Cook, Jamie. December 5, 1999. Population Control and Consequences in China.

http://maps.unomaha.edu/peterson/funda/sidebar/chinapop.html


 

Population. http://countrystudies.us/vietnam/34.htm

Comments

Anne Dalke's picture

On controlling the population

SandraG--
Literary critics pride themselves on their skills in "close reading," and I see you (probably because of your scientific training?) putting such skills to good use in this essay; you really read Naess's prose very closely, calling our attention to his "suggestive and cajoling" language: his use of phrases like "try to" and "when possible"; his saying only that if we "accept his points" we are responsible for action; turns out, in his view, that if we do not agree w/ him, "we are not responsible for anything." That certainly frees up his readers! I very much appreciate this careful re-reading and attentiveness to the nuance of word choice and tonality.

We talked, after you wrote your last paper on constructing medical histories, about your weaving your quotations more seamlessly into your text. You've done that here (for which many thanks), and now I'd like to nudge you again stylistically, in two different directions. First, I'd like to ask you, in this essay on the tonality of Naess's prose, to consider your own tonality. To say that you "stand by your position," and that you hope to "sway the initial opinion" of others who didn't like his work, is to begin from the stance of debate and argumentation. How might you phrase your readings in more inviting, less antagonistic ways?

Secondly, your paragraphs need much clearer, much more explicit transitions (how do you get, for example, from saying that you didn't find Naess's work "offensive or beleaguering" to agreeing that some of his ideas have "troubling implications"? How do you move (more exactly, how can you help your reader-- whose brain follows different associations than your own-- make the move) from your claim that Naess's "work is exploratory," to his much stronger claim that "it would be better for humans if there were fewer of them"?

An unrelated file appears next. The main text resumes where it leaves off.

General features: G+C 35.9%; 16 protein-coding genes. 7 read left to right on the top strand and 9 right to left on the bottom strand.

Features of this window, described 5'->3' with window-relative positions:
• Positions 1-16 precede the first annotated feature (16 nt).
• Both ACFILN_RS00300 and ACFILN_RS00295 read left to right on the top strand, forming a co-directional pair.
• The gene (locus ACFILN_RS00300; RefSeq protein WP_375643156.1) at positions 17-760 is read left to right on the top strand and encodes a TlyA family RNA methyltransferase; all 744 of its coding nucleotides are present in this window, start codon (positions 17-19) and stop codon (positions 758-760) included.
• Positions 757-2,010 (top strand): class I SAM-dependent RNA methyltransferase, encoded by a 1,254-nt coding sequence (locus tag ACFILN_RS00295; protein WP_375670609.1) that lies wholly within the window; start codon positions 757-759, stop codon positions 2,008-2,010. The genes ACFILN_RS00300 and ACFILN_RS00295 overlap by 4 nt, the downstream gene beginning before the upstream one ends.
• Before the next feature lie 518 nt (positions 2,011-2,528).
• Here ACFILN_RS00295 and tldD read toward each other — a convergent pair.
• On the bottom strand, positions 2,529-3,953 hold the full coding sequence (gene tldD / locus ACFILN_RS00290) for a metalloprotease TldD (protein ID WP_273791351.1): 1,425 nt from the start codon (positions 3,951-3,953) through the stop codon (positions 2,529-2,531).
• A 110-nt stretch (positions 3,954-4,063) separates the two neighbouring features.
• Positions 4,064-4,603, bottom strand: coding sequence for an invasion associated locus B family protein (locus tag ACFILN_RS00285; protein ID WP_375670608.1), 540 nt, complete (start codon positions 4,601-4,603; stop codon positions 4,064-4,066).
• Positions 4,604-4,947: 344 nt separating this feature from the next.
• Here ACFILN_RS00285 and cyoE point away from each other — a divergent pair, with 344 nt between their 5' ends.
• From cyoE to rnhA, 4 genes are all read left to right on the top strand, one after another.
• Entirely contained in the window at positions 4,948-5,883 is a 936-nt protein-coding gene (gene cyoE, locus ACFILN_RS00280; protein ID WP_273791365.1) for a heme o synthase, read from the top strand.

To turn now, to more substantive points: your survey of the One Child Policy in China and the Family Planning program in Vietnam are most striking, of course, in highlighting a dimension that Naess didn't touch in his work:  the gender inequities in those societies, which ave been brought to the fore by both those programs of population control.

I also appreciate your taking the risk of proposing future programs, as well as your acknowledging that such projects "may be constricting to individuals with strong religious convictions," who do not believe in birth control. What might happen to such a program in the U.S., where separation of church and state is such a guiding principle?

Since it pleases me so much to see you and your classmates taking advantage of the resources that are opened up to you by publishing your papers on the web, I want to mention also that I particularly appreciate your publishing your "afterthought" to this paper. I suspect that the "convoluted math problem" you mention, w/ regard to second marriages, is only one that will be raised by population reduction plans.  What about (for starters) the plight of single people who want to be parents?

SandraGandarez's picture

after further thought..

 

After I posted this I realized that I did not even address the issue of individuals who remarry. If they have two children in their first marriage can they also have two in their second? In this time when people remarry often I feel that it is also an important issue to address, but one that I do not feel capable of addressing. My first thought was that if they had two children in their first but their new spouse did not have any then they can have one with their new spouse because it is a way in which every individual has a child. The complications come from what if both individuals had 1 child in a previous marriage, then are they allotted their two together? But if both halves of the initial couple have 2 in a second marriage and the one together then they technically have three. It all seems like a convoluted math problem that I cannot see an answer to. Along with religious beliefs this would be something that has to be thought of in advance since it would undoubtedly come up if such a law was put into place.


 

Post new comment

The content of this field is kept private and will not be shown publicly.
randomness